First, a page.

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Samurai as Cultivators of the Arts: Poetry, Theater, and Tea (lesson)

Archery practice

Archery practice, by Shibayama Hirotoyo (1673–1723). Japan. Edo period (1615–1868). Hanging scroll, ink and colors on silk. The Avery Brundage Collecton, B65D2

Yabusame demonstration, Camp Fuji Martial Arts Expo 2008, Photo by pict_u_re, 2008.

Archery practice
Objective: 

Students will learn the significance of balancing the military and cultural arts and write their own waka poem.

Duration: 
60 minutes
Resource Type: 
Region: 
Keyword Results: 

Standards (California Department of Education):
English/Language Arts: Reading Word Analysis: 6.1.1, 6.1.2, 6.1.4; Reading Comprehension 6.2.2; Literary Response 6.3.4, 6.3.7; 7.3.1; Writing Strategies 6.1.1; Listening and Speaking 6.1.6; History/Social Science: 7.7.5, 7.5.3, 7.5.4, 7.5.6; Visual/Performing Arts: Artistic Perception 6.1.3; Historical and Cultural Context 6.3.2; Connections, Relationships, Applications 6.5.1, 6.5.3

Materials:
Worksheets: Create a Waka Poem; Artwork (see "Downloads" above): Artrwork (see "Related Resources" below) Artwork: Archery practice; Dog chasing; Tea bowl with Crane Design; Noh robe; Writing box

Procedure:

  1. Read the following quote from the seventeenth century text, Buke Shohatto (Regulations for Military Houses): “The arts of peace and war, including archery and horsemanship, should be pursued single mindedly. From old the rule has been to practice the arts of peace on the left hand and the arts of war on the right; both must be mastered.” What does this quote tell you about the code of the samurai? Review the concepts of bu and bun.
  2. Describe how the cultural arts practiced by the samurai were often based on the same concepts as the military arts: self-discipline, loyalty, honor, self-cultivation, spirituality, and humility. Daimyo and their samurai practiced and were patrons of poetry, ceramics, Noh theater, ink painting, and the “Way of Tea” (Chado).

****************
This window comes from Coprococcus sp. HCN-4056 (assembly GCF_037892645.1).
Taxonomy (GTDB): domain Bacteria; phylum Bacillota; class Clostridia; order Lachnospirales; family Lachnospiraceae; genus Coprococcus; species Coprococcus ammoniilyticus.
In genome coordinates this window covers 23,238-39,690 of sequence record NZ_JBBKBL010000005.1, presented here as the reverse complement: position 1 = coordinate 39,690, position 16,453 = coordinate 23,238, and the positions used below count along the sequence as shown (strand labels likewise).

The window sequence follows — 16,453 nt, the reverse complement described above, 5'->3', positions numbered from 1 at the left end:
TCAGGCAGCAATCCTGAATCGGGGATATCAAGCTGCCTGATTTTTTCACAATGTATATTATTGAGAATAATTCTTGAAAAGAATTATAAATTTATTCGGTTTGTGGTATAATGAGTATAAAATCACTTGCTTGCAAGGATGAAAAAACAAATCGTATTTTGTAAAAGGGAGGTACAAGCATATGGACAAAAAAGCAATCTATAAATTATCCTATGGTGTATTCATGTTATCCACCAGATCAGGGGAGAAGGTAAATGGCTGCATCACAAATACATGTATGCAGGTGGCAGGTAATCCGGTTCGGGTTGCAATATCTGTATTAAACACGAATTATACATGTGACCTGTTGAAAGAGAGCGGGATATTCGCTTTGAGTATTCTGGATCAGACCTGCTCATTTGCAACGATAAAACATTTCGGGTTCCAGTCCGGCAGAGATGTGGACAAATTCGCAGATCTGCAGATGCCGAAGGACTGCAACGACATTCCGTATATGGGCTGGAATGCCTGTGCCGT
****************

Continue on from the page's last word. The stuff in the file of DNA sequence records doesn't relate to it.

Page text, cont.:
3. Show the artwork of the archery drill known as Dog Chasing. Have the class look carefully at the image and talk about what they see. Read “What activity is taking place?” from the image description. (You may want to mention that the arrows were heavily padded and weren’t intended to harm the dogs.)
  4. The screen painting shows a scene based on an earlier time, when the activity shown was a way to develop important military skills. Why would this subject still be important during the peace­ful Edo period when there wasn’t as much need for warriors to fight battles? (honors traditions of the samurai, requires a show of skill and discipline without the risks of war). The screen is elegant, with a gold background that indicates it was made for a wealthy patron, probably a high-ranking samurai. Notice the people in the stands? (common people, form of popular entertainment)
  5. Show the image of the scroll Archery practice. Ask students to describe what they see and specu­late about the skill it would take to shoot an arrow at the target from a spirited, moving horse. Ask how this training could help them on the battlefield. Then, ask them to explain how this scroll is an example of bu and bun. There is a waka poem written at the right side, and a red fence that indicates that the scene takes place near a Shinto shrine. How do all the elements of the scene (the skill of the horseman, the poem, the courage of the man holding the target) demonstrate values of the samurai code? (courage, loyalty, spiritual faith, refinement in the arts, discipline)
  6. Read this description of bu and bun by a samurai scholar of the 1700s: "Culture and arms are like the two wings of a bird. Just as it is impossible to fly with one wing missing, if you have culture but no arms, people will slight you without fear, while if you have arms but no culture, people will be alienated by fear. Therefore, when you learn and practice both culture and arms, you demonstrate both intimidation and generosity, so people are friendly but also intimidated, and they will be obedient."
  7. Review how the cultural and military arts interfaced, reinforced the warrior code, and permeated the daily lives of daimyo and their samurai.
  8. Give students the worksheet  Create a Waka Poem. Have students write their own waka poem, and create a haiga, or illustration inspired by their waka.

Further Research:
Have students research other examples of the peaceful arts patronized by the daimyo and samurai.:

The Way of Tea (Chado)
Show the video, The Tearoom at the Asian Art Museum (see "Related Resources" below). After students watch the video, discuss how the “Way of Tea” illustrates the bun or peaceful arts. 

Noh and Kyogen Theater
The performing arts were both enjoyed and performed by daimyo and their samurai. Have students research the history of Noh and Kyogen Theatre.  View video examples (see "Related Resources" below) or research futher online. Compare and contrast the style of each type of performance. 

Martial Arts
Ask if any of your students practice a martial art. If so, ask them to describe how it is an art form. Explain that during the Edo period, a time of peace, martial arts such as kendo (see "The Way of the Sword" video in  "Related Resources" below), aikido, and judo became popular. They provided an opportunity for samurai to practice offensive and defensive moves that might be utilized on the battlefield, as an art form.

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